Assault Rifle Sales Are Dropping, But Not for the Reason You Think


Assault rifle sales are dropping, and they're dropping for one simple reason: The government is not coming to take our guns. 

Yes, you read that correctly. As Bloomberg reports, assault rifles sales are dropping, and the culprit seems to be an increased sense among gun owners that President Obama isn't coming for their weapons. It might be a relief for enthusiasts, but it's bad news for gunmakers.

"Everybody wanted to buy one before Congress passed legislation that might take away the right to have one. Of course, Congress never passed that legislation," financial analyst Andrea James told Bloomberg. "The best thing for firearms demand is to have the constant threat of legislation without ever actually having the legislation."

The numbers: One big example is Smith & Wesson, the second-largest publicly traded gunmaker in the U.S. The company has performed below expectations, with last quarter's sales dropping 23% to about $132 million, according to Bloomberg.

Fellow gunmaker Sturm Ruger has seen its stock drop 33% this year. Smith & Wesson attributed the drop to declining sales of long guns, which includes the guns commonly known as assault rifles.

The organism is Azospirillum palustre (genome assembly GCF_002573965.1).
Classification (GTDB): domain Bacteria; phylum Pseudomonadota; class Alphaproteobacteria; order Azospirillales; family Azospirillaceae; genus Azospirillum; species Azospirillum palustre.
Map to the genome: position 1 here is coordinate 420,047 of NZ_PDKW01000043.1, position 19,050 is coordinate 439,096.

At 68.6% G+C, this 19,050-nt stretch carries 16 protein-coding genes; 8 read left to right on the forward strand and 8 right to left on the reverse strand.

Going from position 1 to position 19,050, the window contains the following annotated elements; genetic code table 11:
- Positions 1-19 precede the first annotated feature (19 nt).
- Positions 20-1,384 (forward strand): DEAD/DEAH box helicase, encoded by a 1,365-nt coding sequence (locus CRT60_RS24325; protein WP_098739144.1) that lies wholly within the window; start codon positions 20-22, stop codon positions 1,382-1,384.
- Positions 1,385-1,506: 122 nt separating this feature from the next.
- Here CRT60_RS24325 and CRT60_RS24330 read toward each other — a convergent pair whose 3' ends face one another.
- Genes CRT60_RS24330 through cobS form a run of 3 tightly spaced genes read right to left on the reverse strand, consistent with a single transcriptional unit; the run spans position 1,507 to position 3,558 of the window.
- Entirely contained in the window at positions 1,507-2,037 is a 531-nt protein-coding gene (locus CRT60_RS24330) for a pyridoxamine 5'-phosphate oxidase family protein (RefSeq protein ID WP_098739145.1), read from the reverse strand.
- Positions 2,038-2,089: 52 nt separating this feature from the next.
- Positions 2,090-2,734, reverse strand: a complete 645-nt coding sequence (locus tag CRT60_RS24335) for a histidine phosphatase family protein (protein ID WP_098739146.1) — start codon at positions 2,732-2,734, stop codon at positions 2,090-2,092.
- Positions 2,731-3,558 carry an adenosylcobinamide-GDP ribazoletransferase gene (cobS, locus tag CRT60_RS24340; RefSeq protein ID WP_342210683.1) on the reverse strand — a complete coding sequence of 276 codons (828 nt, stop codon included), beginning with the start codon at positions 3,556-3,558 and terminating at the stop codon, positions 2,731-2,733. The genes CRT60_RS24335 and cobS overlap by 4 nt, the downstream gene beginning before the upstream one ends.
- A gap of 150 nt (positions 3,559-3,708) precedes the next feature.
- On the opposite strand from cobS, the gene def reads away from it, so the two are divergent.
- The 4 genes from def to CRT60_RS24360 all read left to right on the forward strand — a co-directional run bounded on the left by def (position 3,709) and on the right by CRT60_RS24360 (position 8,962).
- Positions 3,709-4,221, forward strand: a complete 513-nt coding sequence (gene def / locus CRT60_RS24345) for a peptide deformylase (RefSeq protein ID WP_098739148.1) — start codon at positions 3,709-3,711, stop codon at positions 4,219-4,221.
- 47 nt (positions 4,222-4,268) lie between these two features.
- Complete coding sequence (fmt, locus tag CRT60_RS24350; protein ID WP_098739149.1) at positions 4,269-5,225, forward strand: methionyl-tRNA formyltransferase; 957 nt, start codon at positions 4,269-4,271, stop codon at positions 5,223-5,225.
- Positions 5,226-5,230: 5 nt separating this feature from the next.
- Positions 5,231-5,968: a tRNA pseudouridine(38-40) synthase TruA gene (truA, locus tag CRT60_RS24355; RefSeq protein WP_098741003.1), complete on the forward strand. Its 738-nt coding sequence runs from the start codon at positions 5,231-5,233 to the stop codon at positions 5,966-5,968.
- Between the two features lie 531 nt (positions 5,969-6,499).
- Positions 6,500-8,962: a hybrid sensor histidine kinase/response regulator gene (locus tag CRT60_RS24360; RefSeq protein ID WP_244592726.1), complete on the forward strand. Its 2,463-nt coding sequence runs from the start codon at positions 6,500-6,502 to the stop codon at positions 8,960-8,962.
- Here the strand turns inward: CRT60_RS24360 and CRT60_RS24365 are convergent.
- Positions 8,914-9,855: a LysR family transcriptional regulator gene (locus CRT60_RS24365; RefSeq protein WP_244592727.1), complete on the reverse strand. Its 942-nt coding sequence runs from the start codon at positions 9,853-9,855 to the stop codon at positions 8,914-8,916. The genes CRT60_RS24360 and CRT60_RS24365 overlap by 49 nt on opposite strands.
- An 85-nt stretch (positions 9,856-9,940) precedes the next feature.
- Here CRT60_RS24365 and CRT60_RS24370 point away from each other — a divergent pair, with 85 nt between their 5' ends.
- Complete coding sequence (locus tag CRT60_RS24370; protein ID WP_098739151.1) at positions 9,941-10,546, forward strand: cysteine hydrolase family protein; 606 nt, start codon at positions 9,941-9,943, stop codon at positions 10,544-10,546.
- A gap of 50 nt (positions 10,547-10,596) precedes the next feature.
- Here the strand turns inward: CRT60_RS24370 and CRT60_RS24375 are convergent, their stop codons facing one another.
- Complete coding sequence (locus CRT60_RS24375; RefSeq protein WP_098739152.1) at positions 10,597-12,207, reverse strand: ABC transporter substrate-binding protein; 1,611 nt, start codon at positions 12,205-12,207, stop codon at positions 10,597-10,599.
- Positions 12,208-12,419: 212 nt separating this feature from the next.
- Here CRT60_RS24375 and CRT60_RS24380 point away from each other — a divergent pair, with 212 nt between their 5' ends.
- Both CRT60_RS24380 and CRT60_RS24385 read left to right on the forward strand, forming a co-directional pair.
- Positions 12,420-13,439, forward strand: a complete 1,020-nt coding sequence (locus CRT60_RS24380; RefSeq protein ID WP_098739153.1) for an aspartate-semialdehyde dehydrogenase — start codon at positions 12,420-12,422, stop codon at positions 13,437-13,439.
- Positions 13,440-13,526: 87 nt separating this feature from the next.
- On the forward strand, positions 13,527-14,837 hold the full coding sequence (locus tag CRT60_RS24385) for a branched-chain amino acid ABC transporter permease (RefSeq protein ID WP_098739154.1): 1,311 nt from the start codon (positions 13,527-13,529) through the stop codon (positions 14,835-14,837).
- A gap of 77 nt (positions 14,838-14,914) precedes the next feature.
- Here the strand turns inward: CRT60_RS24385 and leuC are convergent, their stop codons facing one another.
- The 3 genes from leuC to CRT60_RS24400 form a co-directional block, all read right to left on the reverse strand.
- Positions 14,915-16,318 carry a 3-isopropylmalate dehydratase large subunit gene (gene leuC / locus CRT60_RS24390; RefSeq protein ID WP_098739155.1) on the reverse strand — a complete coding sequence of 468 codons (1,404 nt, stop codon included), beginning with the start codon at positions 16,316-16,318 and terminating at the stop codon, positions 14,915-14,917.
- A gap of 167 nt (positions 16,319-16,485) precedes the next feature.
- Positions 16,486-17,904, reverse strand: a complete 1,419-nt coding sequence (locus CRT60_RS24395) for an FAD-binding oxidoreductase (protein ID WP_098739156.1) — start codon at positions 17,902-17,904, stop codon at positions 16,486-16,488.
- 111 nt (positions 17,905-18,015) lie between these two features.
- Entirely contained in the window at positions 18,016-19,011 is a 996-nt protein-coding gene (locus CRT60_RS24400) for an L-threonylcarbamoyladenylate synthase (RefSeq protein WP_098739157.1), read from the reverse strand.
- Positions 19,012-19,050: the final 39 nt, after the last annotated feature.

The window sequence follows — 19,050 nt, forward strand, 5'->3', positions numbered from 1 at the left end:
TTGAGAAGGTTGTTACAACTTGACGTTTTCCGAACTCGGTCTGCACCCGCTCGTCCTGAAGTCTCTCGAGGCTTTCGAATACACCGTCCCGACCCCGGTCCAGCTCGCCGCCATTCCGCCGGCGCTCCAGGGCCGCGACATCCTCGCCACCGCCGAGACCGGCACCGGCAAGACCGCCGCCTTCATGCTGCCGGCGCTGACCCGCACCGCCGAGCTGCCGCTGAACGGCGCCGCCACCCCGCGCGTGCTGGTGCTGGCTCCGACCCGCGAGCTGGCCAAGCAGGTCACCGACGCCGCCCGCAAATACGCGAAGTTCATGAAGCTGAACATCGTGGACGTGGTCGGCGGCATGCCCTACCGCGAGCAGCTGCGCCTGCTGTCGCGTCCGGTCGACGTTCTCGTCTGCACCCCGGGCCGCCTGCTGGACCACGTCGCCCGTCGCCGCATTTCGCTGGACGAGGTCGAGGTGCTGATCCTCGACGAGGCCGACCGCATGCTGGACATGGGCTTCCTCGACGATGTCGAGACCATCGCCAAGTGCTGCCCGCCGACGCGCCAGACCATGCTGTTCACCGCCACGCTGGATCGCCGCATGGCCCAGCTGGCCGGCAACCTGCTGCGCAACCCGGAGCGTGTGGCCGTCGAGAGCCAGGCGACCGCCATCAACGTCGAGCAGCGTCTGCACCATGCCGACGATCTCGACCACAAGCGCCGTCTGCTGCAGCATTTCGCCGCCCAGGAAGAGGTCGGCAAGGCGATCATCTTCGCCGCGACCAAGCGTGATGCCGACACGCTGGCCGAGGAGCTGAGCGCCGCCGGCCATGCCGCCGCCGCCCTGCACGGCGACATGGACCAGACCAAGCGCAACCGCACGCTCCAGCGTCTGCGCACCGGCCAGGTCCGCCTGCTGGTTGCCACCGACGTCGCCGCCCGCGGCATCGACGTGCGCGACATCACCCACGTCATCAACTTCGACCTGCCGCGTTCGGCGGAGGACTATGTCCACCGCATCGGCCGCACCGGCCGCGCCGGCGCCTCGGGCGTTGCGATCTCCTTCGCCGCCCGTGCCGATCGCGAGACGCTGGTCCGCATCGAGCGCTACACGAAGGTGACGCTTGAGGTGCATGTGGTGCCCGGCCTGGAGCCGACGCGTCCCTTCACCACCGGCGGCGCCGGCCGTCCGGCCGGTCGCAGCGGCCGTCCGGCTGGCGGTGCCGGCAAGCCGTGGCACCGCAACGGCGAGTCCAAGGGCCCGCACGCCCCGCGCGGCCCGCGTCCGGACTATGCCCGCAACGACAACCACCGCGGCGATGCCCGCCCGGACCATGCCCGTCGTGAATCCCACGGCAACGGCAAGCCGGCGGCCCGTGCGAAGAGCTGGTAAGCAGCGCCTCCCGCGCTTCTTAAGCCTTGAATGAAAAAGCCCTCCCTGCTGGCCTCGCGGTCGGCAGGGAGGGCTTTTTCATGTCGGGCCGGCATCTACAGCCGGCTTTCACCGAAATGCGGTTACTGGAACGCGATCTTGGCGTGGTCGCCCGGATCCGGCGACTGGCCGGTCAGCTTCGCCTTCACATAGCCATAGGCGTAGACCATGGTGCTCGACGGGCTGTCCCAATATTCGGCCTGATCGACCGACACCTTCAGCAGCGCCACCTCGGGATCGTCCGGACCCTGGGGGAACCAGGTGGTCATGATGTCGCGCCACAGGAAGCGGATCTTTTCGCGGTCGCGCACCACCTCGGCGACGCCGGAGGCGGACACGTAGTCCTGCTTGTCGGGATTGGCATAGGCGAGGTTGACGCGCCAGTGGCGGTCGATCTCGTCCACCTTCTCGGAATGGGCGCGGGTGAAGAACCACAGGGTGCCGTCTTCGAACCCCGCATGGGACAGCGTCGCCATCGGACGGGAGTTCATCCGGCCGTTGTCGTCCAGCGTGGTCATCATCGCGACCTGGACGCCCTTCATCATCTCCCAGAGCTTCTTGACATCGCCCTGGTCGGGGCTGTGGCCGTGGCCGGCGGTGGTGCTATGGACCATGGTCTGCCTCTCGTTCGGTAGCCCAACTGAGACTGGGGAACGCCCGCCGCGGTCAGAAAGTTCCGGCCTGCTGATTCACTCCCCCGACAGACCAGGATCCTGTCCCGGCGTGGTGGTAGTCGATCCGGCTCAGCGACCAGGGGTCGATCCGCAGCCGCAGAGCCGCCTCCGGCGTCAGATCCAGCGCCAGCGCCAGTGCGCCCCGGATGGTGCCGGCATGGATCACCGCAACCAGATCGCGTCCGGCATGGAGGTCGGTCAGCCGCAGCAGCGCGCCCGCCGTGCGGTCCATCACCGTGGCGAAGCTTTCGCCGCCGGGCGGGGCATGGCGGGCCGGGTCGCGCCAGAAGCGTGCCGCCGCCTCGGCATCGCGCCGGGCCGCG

That reading of the sales figures is backed up by FBI data. Requests for criminal background checks,  a necessary part of most gun purchases and thus a pretty good way to measure general interest, numbered 1.75 million a month so far this year. That's down nearly 4% from last year, according to Bloomberg.

What it means: Despite the drop in assault rifle sales, the gun industry is still doing just fine in the U.S. The likely trend is away from assault rifles and toward other types of guns, including handguns, which have seen more use thanks to an increase in concealed carry permits.

Some dealers have even started having deals, like buy four get one free, to unload excess rifle stock. "There's not an immediate fear the government's going to take them away so sales are back to a more traditional pace," Atlanta-area gun shop owner Jim Hornsby told Bloomberg.  "Assault rifle sales stopped in their tracks."

That being said, a major run on the weapons came after gun control legislation was pushed in the wake of the 2012 school shooting in Newtown, Connecticut. If another tragedy occurs and politicians look toward gun restrictions again, the market could very well turn around in a hurry.